Plans Consisting Of 12 Steps support-groups

The Goal Of The 12 Steps

The 12 steps and traditions, known as the Alcoholics Anonymous, is one of the earliest programs designed to help people through recovery and is regarded by many as the yardstick for assessing any program that claims to help people break free from reliance on any substance or alcohol.


The finest method to beat dependence from alcohol is the 12 Steps which was shaped by the forefathers of Alcoholic Anonymous It gained its popularity from its early successful implementation in beating alcohol abuse that the drug rehab treatment adapted its own version of the 12-step program. Many nonbelievers have relied on the 12 Steps describing it very supportive despite the fact that it is strongly spiritual. The tone of voice used in Alcoholics Anonymous 12 step program emphasizes the role of God's power and in the intervention regardless of varied interpretations and beliefs on the existence of Supreme Being.


There are a lot of 12-step programs for many types of addictions and behaviour problems, all of them use the 12-step by step style to help people overcome their addiction.


How The Model Works

The impact of the 12 step program on people cannot be quantified due to the anonymous nature of the group and the absence of investigations to ascertain its impact. Nevertheless, the popularity as well as success stories recounting recovery from addiction indicate milestone progress and position of the program.

The basic principles of support system, motivation and accountability are being employed in aid for people who are committed to getting well. Many people have recorded success in their struggles with addiction because of the encouragement received from associating with members of the group and the measures put in place to help members of the group.


The Twelve Step Plan With Alcoholics Anonymous

The group recognizes that recovery does not end with rehab hence it is all up to the recovering patient to adapt the best plan that works for his recovery. Some of the steps discussed in the program are repeated severally by those using the program.

Take a look at explanation of 12 Alcoholics Anonymous steps

  • Acknowledging your life is controlled by alcohol - makes the difference in shifting focus and attention to treatment.
  • We are convinced that a greater entity can take us back to normality.
  • We have decided to offer ourselves to our God.
  • Find ourselves and examine our moral strengths.
  • We have made our mistakes known to ourselves, to God and to other people.
  • We offer ourselves ready before our God so he can fix our disease in character.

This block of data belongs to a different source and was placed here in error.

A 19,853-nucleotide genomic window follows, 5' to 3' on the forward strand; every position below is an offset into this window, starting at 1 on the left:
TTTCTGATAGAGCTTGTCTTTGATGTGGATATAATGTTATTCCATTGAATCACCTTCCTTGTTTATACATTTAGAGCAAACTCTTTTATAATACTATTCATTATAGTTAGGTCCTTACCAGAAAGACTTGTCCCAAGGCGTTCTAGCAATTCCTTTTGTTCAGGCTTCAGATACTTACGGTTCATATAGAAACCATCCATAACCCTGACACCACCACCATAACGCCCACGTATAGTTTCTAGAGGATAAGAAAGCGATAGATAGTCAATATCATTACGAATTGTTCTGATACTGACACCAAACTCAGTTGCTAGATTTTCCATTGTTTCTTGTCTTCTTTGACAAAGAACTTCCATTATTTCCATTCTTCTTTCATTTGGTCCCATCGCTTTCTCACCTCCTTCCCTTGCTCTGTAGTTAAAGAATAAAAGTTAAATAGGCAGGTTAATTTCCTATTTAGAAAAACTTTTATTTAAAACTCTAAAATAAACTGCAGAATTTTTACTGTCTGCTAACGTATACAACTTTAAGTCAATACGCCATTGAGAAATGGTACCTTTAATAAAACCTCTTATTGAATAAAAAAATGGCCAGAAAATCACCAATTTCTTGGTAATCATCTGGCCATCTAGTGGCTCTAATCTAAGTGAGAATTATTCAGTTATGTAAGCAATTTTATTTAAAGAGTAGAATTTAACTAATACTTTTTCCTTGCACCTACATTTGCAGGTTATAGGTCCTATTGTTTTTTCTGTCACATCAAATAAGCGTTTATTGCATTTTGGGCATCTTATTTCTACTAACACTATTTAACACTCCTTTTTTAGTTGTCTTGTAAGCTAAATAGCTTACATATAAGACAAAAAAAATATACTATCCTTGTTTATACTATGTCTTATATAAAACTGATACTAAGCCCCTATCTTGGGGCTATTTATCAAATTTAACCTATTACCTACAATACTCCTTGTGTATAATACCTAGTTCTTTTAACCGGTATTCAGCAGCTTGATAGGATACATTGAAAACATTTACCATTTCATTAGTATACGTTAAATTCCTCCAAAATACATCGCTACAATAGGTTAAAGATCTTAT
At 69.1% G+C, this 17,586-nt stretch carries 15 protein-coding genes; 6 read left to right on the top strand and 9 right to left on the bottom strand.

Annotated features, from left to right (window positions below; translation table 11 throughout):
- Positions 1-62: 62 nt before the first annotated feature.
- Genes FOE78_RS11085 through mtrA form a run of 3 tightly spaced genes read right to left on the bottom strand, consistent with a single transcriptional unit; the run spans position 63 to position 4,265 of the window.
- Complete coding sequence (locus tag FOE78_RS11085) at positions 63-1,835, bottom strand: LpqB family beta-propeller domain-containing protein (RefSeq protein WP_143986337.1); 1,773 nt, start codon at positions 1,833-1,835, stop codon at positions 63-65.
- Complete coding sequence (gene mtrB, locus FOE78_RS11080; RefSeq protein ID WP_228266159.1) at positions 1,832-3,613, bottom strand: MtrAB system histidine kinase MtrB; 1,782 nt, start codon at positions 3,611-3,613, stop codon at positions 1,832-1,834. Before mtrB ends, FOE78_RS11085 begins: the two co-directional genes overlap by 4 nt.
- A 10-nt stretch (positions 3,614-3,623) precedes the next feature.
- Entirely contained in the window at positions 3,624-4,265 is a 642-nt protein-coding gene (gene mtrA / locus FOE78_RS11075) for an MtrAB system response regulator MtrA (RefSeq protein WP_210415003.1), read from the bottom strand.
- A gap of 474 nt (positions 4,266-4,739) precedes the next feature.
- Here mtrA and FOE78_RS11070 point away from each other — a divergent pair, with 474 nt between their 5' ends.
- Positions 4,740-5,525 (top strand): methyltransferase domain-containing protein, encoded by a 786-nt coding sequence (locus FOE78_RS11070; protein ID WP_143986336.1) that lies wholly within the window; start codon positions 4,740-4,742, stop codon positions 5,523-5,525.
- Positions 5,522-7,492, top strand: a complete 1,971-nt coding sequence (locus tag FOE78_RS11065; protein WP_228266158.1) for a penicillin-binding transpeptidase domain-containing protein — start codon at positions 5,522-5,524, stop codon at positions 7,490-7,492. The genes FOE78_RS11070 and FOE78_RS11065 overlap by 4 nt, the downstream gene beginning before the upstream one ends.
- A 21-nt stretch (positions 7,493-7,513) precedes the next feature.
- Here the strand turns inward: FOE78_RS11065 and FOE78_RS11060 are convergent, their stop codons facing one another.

• We humbly ask that he removes our shortcomings.
  • Create a list of everyone we have hurt and pursue a path to make things right with them.
  • Made sufficient amends with these people when possible, except when this would harm them or other close to them.
  • Self-evaluation is a continuous process on the road to recovery, and admit wrong.
  • Pursued through prayer and contemplation to enhance our conscious interaction with God as we acknowledge him, asking only for awareness of his desire for us and the ability to execute it.
  • Having been the centre of a "spiritual awakening" we will carry on the message to alcoholics and continue to practice what we speak.

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The Twelve Traditions Book

The 12 traditions are slightly different to the 12 steps, they will speak with the Alcoholics Anonymous as a whole, instead of speaking to the individual. Definitions of traditions are contained in the Big Book, used as reference by Alcoholics Anonymous.

These traditions have been used by some groups that use the 12 steps as part of their method to help people overcome addiction.

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The 12 traditions are

  • Individual recovery hinges on AA unity, leading to the organization's overall objective.
  • The ultimate authority of our group rests in one God and let it be manifested in our group's conscience.
  • Our leaders are our servants, we are governed by our traditions and not by them.
  • AA group membership joining requirement depends on the wish to stop drinking.
  • Every chapter or branch of AA is independent with the exception of matters that impacts other chapters or the entire AA community.
  • Each group has a main goal - spread the word to those alcoholics who are still in the tunnel.
  • The objective of the group should not be jeopardized by mundane issues outside the only goal of the group in matters relating to financial issues, as such, AA group will not support any financial transactions outside the scope of the group.
  • Each group is totally independent with no access to an external financial source.
  • All members of AA should not be paid for his/her services but as a group, we may hire specialized personnel to do a job.
  • As a result, we should never be organized; but can pull together to make committees and serving boards in response to those they serve.
  • AA does not engage on matters outside the group's primary concerns and do not take part in public debate.
  • When handling media issues, we remain anonymous because we keep self-promotion at arm's length while advocating attracting people through our programs.
  • Our principles come first before personalities, our anonymity lays the foundation of our traditions as a group.

Finding Treatment For You

Do you want to stop being dependent on a substance with the help of a 12 Step program? There are over 50,000 national AA groups, and thousands more anonymous addiction groups for specific drugs, you are sure to find the right one for you.